I do really think Chinese studies and international studies and area studies have a lot of great potential. But certainly talking to people in other fields, I’ve become more aware of area studies and Chinese studies’ particular history and its inability to talk about certain things.


B&W: You’ve mentioned on the podcast that as an undergrad you were very interested in the notion of culture and have since moved away from that. On that note, what do you think changes when we think of anti-Asian racism, especially now in Covid, as not cultural, but as economic or as historical?


AL: When I say that joke about culture, I’m being tongue-in-cheek because it’s not that I’m uninterested in that. Ultimately, I am always interested in that stuff.


But what I’m saying is as an undergraduate or in high school, you get so caught up with the way that power dynamics get reflected in easily digestible, identifiable forms—like, ‘This TV show is racist.’ Or, ‘This book of ideas, this famous writer, I disagree with their ideas. So let’s just have a debate about ideas.’ I think that’s the endpoint to where a lot of this stuff leads. But what was really eye-opening reading Marx later was that Marx himself was very much interested in ideas, but he famously says ideas don’t come from nowhere. They come from those real relationships between humans.


A lot of what I was studying in college, which gets called cultural studies, came out of a Marxist tradition. In the early 20th century, there were Marxists who were trying to say we shouldn’t just study money and property, we should study how that shapes our ideas about the world. There was a movement through much of the 20th century to foreground that cultural aspect of capitalism and modern life. By the time I came into college in the 2000s, cultural studies had gotten so far removed from its original point of departure, which was the relationship between economics and culture, that eventually, I realized: I need to step back and think about the total argument, which is that race and gender and anything you could think about that gets debated in the cultural wars have to be connected back to things like economic inequality and the history of labor and capital. So when I jokingly talked about getting over culture, I mean not just discarding it, but zooming back out.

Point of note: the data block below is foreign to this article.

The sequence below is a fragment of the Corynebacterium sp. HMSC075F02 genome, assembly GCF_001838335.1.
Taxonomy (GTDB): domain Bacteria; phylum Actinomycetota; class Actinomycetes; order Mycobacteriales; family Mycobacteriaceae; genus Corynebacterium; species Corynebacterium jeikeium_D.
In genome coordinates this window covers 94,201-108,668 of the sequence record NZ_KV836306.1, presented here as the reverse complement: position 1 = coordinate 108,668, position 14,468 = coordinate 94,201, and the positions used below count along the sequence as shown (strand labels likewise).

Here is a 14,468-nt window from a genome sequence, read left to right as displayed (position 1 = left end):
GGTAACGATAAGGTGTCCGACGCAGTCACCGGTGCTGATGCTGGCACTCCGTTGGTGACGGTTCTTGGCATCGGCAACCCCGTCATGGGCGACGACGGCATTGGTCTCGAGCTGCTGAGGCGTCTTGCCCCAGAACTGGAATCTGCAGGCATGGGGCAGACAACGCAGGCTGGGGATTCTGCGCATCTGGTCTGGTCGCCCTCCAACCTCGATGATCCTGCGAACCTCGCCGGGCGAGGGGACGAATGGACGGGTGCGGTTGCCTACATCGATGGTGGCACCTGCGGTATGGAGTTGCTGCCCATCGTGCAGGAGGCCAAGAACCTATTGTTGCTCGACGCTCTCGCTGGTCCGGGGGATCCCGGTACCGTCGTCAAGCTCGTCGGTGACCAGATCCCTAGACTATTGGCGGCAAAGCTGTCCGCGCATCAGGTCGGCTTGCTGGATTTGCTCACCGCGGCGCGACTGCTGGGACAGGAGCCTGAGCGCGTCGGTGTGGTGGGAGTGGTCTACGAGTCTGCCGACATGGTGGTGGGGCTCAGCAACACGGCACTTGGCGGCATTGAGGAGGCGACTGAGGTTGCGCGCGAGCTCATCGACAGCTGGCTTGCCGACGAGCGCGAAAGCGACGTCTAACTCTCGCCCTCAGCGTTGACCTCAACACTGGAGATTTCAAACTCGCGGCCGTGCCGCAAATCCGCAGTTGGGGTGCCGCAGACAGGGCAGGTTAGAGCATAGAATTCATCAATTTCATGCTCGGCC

And your initial question was anti-Asian racism. I don’t really have a grand unifying theory about anti-Asian racism these days. I do think that—and many people have said this—it’s not a coincidence that there’s a lot of antagonism towards Asian Americans that coincides with geopolitical antagonism between the United States and China, or U.S. companies and Chinese companies. There’s a tradition of this in recent history dating back to Japan in the ’70s and the ’80s.


I'm still wrestling with these questions because I think, on the one hand, there’s an easy story to tell that has a lot of truth to it: That a lot of the stuff is continuous for the last 200 years, dating back to the 19th century, Chinese exclusion, all that. There’s some truth to that. But I wonder sometimes if that is a little bit misleading, because it simplifies history into, like, ‘There’s this static unchanging racism that we can never overcome because it’s always there.’ I tend to think most of the things we identify as natural or continuous over long periods of time are actually dynamic and spontaneous and always reacting to the present moment. Obviously, the Covid racism is a reaction to, I would say, the last 10 or 20 years of U.S.-China tensions, and it’s led to a revival of many much older ideas. But we have to be careful not to collapse the difference and to see this as just one continuous story because there’s a lot of nuances to be missed.